There will be one less classroom available for kindergarten at Ames School in Riverside next year, so some incoming kindergarten students who live in the Ames attendance area will have to go to another school.
Forty-four kindergarten students have registered and next year Ames will only have space for two kindergarten classes. Riverside Elementary School District 96 policy calls for no more than 20 students in a kindergarten class.
While former Superintendent Bhavna Sharma-Lewis proposed moving an entire section of kindergarten from Ames School to Blythe Park School, the new co-interim superintendents came up with another solution.
Their plan was to follow existing district policy and assign overflow Ames students to the nearest District 96 school with available space under the district’s existing flexible boundary policy.
So, as of June 29 seven incoming kindergarten students who live in the Ames attendance area have been assigned to another elementary school: three to Blythe Park School and four to Central School.
“We just followed the policy of proximity,” said Interim Superintendent Griff Powell. “We were able to get a formula that showed us walking distance from their homes to each building.”
District 96 Board of Education President Jeff Miller, an physicist by training, found an algorithm used in a school district in California that could precisely measure the walking distance from a student’s home to all District 96 schools.
The interim superintendents used this algorithm to determine which students would be moved from Ames. The students who lived closet to other schools were reassigned, along with two or three volunteers. Officials also followed the district’s policy allowing a student with an older sibling in one school to also attend that school.
“I personally think an algorithm is a fair way to do things,” Miller said.
Powell was impressed by the algorithm.
“Never saw it before in all my years,” Powell said. “It was very helpful.”
None of the students will have to travel much farther to get to school.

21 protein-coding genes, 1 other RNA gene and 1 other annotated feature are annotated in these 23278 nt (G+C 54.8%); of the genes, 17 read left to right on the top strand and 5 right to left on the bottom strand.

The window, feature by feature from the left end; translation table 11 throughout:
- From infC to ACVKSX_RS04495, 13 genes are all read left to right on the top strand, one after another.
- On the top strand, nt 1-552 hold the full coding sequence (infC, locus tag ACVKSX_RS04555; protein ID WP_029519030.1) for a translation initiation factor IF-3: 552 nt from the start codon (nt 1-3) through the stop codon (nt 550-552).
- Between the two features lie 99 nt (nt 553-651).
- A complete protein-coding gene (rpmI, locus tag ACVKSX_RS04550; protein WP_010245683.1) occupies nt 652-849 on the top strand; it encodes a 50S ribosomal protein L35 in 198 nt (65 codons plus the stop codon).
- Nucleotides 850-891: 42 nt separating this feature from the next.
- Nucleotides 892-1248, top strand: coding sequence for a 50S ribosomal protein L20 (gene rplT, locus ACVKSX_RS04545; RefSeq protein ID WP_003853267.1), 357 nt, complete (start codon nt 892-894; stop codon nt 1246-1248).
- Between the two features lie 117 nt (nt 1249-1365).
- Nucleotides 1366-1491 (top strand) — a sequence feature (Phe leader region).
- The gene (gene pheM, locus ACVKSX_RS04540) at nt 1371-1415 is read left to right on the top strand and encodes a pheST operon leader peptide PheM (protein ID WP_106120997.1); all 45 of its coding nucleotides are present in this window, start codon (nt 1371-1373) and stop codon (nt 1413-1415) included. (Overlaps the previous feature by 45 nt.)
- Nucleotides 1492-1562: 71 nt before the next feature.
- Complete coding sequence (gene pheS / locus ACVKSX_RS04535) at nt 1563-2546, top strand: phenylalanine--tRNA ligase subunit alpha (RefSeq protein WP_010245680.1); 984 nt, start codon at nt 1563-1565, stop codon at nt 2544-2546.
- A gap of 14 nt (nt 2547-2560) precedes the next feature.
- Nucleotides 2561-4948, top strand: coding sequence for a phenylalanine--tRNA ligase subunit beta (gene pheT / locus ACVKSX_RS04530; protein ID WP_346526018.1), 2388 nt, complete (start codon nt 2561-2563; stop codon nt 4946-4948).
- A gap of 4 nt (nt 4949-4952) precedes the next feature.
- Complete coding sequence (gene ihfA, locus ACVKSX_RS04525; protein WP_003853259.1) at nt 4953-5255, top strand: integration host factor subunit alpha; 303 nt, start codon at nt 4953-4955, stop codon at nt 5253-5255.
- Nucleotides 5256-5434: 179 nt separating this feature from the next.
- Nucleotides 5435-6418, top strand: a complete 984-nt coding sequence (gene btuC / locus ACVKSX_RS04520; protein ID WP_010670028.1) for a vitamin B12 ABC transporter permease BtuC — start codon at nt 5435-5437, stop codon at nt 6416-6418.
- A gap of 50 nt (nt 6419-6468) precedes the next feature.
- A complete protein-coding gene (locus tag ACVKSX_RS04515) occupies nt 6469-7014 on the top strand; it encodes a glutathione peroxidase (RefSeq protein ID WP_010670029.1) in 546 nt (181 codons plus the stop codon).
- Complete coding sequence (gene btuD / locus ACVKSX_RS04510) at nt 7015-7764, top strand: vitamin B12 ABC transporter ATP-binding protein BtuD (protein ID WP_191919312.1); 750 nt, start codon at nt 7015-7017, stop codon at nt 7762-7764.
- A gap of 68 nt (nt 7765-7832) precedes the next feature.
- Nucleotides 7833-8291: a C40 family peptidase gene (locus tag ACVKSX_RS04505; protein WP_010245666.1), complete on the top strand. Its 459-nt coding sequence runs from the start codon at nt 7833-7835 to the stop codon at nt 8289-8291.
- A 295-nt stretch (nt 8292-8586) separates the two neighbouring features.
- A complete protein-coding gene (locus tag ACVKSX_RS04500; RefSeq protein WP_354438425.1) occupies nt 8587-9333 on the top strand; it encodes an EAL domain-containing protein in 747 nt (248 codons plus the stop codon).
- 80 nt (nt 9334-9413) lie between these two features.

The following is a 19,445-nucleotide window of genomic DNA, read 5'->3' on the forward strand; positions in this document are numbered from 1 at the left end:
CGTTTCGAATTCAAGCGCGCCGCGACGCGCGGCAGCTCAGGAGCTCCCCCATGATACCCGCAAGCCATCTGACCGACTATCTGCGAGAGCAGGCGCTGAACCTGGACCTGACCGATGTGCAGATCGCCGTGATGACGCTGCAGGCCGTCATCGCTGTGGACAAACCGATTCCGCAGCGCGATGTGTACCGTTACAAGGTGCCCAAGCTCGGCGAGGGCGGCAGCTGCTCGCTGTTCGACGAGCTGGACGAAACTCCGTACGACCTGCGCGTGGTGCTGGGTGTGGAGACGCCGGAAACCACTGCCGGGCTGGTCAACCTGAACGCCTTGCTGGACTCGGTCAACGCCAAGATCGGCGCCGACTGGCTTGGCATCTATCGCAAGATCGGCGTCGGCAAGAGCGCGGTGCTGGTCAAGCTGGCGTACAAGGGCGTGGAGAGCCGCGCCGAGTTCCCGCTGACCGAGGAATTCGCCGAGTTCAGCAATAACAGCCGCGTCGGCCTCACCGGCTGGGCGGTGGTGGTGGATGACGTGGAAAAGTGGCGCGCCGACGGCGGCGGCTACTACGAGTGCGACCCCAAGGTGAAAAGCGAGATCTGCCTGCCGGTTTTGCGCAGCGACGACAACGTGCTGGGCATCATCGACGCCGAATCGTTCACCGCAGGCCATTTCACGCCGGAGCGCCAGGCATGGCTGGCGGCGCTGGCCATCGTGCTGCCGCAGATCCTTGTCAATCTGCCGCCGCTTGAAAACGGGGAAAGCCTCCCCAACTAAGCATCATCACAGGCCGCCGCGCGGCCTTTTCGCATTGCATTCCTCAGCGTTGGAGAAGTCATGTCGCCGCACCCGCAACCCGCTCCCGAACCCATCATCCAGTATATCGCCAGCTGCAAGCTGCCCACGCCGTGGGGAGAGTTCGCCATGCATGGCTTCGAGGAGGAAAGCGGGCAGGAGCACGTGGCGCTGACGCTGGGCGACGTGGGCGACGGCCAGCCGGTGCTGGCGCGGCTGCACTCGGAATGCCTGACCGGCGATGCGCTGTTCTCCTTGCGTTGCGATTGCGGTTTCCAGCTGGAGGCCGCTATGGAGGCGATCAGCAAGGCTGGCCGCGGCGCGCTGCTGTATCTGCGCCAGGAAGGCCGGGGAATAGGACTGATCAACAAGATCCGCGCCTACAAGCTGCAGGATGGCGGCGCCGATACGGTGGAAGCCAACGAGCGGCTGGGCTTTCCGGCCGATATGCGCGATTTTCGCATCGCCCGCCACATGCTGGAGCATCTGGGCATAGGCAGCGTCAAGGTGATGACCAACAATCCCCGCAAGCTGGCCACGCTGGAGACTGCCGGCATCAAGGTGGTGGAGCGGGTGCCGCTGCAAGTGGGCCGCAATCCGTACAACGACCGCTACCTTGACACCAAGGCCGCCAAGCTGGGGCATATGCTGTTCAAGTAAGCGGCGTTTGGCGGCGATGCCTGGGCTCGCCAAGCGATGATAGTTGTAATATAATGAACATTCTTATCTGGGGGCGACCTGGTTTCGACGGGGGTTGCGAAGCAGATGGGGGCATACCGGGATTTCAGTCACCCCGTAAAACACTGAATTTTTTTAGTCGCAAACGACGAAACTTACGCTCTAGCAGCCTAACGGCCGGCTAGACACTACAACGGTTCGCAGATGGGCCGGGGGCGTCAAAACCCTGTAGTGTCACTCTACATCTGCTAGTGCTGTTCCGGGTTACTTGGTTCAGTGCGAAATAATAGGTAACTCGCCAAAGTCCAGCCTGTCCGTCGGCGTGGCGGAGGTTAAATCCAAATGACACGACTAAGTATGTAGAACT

“In some cases the distance to the school they’re moving to might be just a couple minutes more than it would have been to Ames, but it’s all within reason,” Interim Superintendent Patrick Patt said.
The problem arose because last year Ames had only two sections of fifth grade, but next year Ames will have three sections of fifth grade and every other grade, except for kindergarten.
Last year the school was able to accommodate three sections of kindergarten. Ames has only 16 classrooms, so something had to give.
As of June 29, there have been 37 students assigned to kindergarten at Ames, 40 to the three sections of kindergarten at Central, 16 to Blythe Park and 21 to Hollywood School. The school board is likely to override the class size policy for Hollywood, because parents there generally prefer not to send their children to elementary school across First Avenue.
Powell said that by following the existing policy there was no need to hire an additional kindergarten teacher.
“We have seven sections of kindergarten approved,” Powell said. “We don’t see us going for eight.”
More kindergarten students likely will enroll as the start of school approaches, but Patt and Powell say it is extremely unlikely that the total will reach 160 students, which would trigger the need to hire an additional half-time teacher.
“I would hope that anybody who has a little munchkin out there would have come in and registered by now,” Patt said. “It’s hard to prepare when you don’t know how many kids are coming in.”
In the long term, the district is forming a Facilities Planning Committee and is looking for community members who might want to consider how to deal with the space challenges the district may face in the future.
“The charge is going to be taking a look at these issues and come back with recommendations in the fall,” Powell said.
Next year, the interim superintendents say that they will closely follow district policy and hope to have kindergarten assignments made by the end of spring break. Those who register later might have to be assigned a school outside their attendance area.
“We’re going to follow the actual policy,” Powell said. “As we looked into it, the actual date of registration and placement of students was not followed. The placement should have occurred by spring break.”